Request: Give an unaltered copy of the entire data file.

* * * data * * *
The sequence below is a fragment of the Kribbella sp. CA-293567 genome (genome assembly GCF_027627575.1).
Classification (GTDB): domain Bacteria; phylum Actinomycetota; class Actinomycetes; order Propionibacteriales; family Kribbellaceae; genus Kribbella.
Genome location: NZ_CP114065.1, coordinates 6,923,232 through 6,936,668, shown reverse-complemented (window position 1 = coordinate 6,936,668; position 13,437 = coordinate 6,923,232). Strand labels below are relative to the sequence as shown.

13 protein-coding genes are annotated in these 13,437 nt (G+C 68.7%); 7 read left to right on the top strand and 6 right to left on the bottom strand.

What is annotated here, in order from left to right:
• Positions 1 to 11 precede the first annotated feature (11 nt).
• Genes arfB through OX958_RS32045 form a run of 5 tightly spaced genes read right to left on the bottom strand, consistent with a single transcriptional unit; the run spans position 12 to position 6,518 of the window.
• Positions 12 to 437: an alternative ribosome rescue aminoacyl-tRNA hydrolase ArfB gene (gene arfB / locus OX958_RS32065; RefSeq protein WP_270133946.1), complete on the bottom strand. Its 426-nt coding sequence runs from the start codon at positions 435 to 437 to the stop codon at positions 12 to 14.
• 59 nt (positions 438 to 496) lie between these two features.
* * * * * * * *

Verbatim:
The sequence below is a fragment of the Kribbella sp. CA-293567 genome (genome assembly GCF_027627575.1).
Classification (GTDB): domain Bacteria; phylum Actinomycetota; class Actinomycetes; order Propionibacteriales; family Kribbellaceae; genus Kribbella.
Genome location: NZ_CP114065.1, coordinates 6,923,232 through 6,936,668, shown reverse-complemented (window position 1 = coordinate 6,936,668; position 13,437 = coordinate 6,923,232). Strand labels below are relative to the sequence as shown.

13 protein-coding genes are annotated in these 13,437 nt (G+C 68.7%); 7 read left to right on the top strand and 6 right to left on the bottom strand.

What is annotated here, in order from left to right:
• Positions 1 to 11 precede the first annotated feature (11 nt).
• Genes arfB through OX958_RS32045 form a run of 5 tightly spaced genes read right to left on the bottom strand, consistent with a single transcriptional unit; the run spans position 12 to position 6,518 of the window.
• Positions 12 to 437: an alternative ribosome rescue aminoacyl-tRNA hydrolase ArfB gene (gene arfB / locus OX958_RS32065; RefSeq protein WP_270133946.1), complete on the bottom strand. Its 426-nt coding sequence runs from the start codon at positions 435 to 437 to the stop codon at positions 12 to 14.
• 59 nt (positions 438 to 496) lie between these two features.